The Jazz Gallery Center for the Arts is a unique Milwaukee venue. The all-ages Riverwest space regularly hosts jazz shows (natch), hip-hop shows, noise shows, gallery shows, and more. In an age when the word “community” gets tossed around a bit too liberally, the Jazz Gallery truly is a community space.

So it’s no surprise that the venue is turning to the community for a little help. From November 8 through November 11, the Jazz Gallery will host four eclectic shows designed to raise money for some much-needed equipment upgrades and building maintenance. The shows are part of a larger capital campaign dubbed “Raise the Roof.”

Why “Raise the Roof”? Well, because the roof needs fixing. “This part of our fundraising effort seeks to quite literally ‘raise’ and replace our very aged, flat roof,” reads a press release. “Water is no friend to electronic gear. While some of our experimental musicians have incorporated the sound of water drops into their improvisations, this old roof threatens our center’s basic functioning. Our ‘Dizzy Gillespie’ leak actually dripped on that jazz giant when played at the original Jazz Gallery in the early 1980s. Even then, major musicians played under plastic tarps, risking their lives on a stage with buckets of water catching drips over sprawls of amplifier cables. It’s time to raise this roof! We have a state of the art 21st century bid to replace the roof with contemporary materials and insulation that will last many decades.”

Here’s info on the upcoming shows. A full press release follows.

11/8: Noise show featuring Phoned Nil Trio, Nick Elert, Margery Kempe, Citizen 2-13, C Olivia Valenza
11/9: Milwaukee Jazz All Stars
11/10: OneNationMKE Hip Hop Showcase
11/11: Free improvisation from Seed Sounds

Our community art center presents diverse programming and events in many different genres of the arts. Much of this programming relies on the audio equipment we have on site. Through the generosity of several donors, we’ve improved our equipment recently to meet some basic needs. However, what we have remains inadequate to properly present the demanding, adventurous performance genres we give voice to. Additionally, our educational mission has inspired us to seek ways to use our venue to educate and provide career opportunities to youth and fledgling musicians of all ages.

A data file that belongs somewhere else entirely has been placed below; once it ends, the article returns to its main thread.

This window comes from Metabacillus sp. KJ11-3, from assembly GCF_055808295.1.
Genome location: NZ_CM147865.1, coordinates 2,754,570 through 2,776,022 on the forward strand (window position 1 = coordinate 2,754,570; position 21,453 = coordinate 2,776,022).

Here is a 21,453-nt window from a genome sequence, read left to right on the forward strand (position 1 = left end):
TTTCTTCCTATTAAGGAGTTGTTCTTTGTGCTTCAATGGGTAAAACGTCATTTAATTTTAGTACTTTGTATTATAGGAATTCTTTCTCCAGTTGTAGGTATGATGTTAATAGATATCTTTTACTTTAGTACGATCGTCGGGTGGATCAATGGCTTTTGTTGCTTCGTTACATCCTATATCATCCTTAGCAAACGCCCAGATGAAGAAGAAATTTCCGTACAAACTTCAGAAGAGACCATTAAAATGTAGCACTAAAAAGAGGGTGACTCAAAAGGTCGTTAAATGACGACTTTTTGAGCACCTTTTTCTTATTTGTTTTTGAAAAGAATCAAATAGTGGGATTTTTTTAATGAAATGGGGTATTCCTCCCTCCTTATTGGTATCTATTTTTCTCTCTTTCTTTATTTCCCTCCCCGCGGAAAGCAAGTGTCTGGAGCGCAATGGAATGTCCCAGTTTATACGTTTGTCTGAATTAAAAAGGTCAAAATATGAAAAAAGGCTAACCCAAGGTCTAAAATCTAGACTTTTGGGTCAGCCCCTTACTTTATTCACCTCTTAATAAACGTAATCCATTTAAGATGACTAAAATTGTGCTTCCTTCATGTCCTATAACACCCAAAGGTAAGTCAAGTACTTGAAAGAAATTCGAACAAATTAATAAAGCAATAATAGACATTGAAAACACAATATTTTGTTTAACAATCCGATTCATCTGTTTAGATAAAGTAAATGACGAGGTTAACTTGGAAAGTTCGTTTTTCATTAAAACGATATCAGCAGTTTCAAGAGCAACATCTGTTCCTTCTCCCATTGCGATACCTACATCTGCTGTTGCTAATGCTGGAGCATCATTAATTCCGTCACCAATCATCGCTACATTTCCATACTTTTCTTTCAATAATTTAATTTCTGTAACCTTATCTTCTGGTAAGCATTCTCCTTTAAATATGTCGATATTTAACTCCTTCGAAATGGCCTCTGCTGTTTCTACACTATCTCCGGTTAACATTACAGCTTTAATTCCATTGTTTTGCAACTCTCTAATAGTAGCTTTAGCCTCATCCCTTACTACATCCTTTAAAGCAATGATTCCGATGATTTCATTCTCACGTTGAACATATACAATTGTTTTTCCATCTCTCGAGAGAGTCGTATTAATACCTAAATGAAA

For this we require a built-in sound system that doesn’t clash with our on-going visual arts exhibits, an advanced soundboard and other accessories that will enable the recording and broadcast of our performances, and equipment for instruction in DJing, sound engineering, business skills and venue management.

That’s why we’re embarking on a capital campaign entitled “Raise the Roof” to raise funds to purchase equipment for performances, education, and career development. This includes the equipment mentioned as well as some initial funds to begin the educational programming which is already in the planning stage with instructors identified and basic curriculum determined.

Wondering about the “roof” part? This part of our fundraising effort seeks to quite literally “raise” and replace our very aged, flat roof. Water is no friend to electronic gear.

While some of our experimental musicians have incorporated the sound of water drops into their improvisations, this old roof threatens our center’s basic functioning. Our “Dizzy Gillespie” leak actually dripped on that jazz giant when played at the original Jazz Gallery in the early 1980’s. Even then, major musicians played under plastic tarps, risking their lives on a stage with buckets of water catching drips over sprawls of amplifier cables. It’s time to raise this roof! We have a state of the art 21st century bid to replace the roof with contemporary materials and insulation that will last many decades.

As custodians of this legendary space, we want to do better. We want our burgeoning community of performers, listeners, learners, and creators to thrive ever more, to keep our doors open to arts and celebrations. Please help us raise the roof!

About The Author

Matt Wild
Co-Founder and Editor

Matt Wild weighs between 140 and 145 pounds. He lives on Milwaukee's east side.

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